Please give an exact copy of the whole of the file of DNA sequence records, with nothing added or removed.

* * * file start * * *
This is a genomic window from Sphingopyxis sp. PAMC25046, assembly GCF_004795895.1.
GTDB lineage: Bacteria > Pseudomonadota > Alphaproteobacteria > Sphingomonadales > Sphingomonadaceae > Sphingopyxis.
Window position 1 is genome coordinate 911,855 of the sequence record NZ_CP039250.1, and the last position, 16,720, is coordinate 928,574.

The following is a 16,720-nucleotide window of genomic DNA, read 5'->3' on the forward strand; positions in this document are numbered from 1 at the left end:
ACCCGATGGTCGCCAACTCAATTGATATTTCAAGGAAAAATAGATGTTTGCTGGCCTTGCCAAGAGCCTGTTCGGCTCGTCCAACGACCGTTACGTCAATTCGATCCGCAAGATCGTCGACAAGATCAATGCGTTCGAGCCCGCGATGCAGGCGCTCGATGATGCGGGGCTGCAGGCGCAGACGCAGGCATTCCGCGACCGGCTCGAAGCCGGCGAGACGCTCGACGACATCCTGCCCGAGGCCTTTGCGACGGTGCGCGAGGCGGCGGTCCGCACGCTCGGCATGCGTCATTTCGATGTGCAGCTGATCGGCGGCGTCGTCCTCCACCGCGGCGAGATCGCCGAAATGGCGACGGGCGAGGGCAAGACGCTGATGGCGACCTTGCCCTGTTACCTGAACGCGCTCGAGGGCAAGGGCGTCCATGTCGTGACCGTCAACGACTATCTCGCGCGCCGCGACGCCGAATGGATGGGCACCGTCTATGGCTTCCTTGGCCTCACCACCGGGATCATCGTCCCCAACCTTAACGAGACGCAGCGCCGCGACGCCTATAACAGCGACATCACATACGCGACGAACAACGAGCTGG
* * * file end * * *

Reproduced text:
This is a genomic window from Sphingopyxis sp. PAMC25046, assembly GCF_004795895.1.
GTDB lineage: Bacteria > Pseudomonadota > Alphaproteobacteria > Sphingomonadales > Sphingomonadaceae > Sphingopyxis.
Window position 1 is genome coordinate 911,855 of the sequence record NZ_CP039250.1, and the last position, 16,720, is coordinate 928,574.

The following is a 16,720-nucleotide window of genomic DNA, read 5'->3' on the forward strand; positions in this document are numbered from 1 at the left end:
ACCCGATGGTCGCCAACTCAATTGATATTTCAAGGAAAAATAGATGTTTGCTGGCCTTGCCAAGAGCCTGTTCGGCTCGTCCAACGACCGTTACGTCAATTCGATCCGCAAGATCGTCGACAAGATCAATGCGTTCGAGCCCGCGATGCAGGCGCTCGATGATGCGGGGCTGCAGGCGCAGACGCAGGCATTCCGCGACCGGCTCGAAGCCGGCGAGACGCTCGACGACATCCTGCCCGAGGCCTTTGCGACGGTGCGCGAGGCGGCGGTCCGCACGCTCGGCATGCGTCATTTCGATGTGCAGCTGATCGGCGGCGTCGTCCTCCACCGCGGCGAGATCGCCGAAATGGCGACGGGCGAGGGCAAGACGCTGATGGCGACCTTGCCCTGTTACCTGAACGCGCTCGAGGGCAAGGGCGTCCATGTCGTGACCGTCAACGACTATCTCGCGCGCCGCGACGCCGAATGGATGGGCACCGTCTATGGCTTCCTTGGCCTCACCACCGGGATCATCGTCCCCAACCTTAACGAGACGCAGCGCCGCGACGCCTATAACAGCGACATCACATACGCGACGAACAACGAGCTGG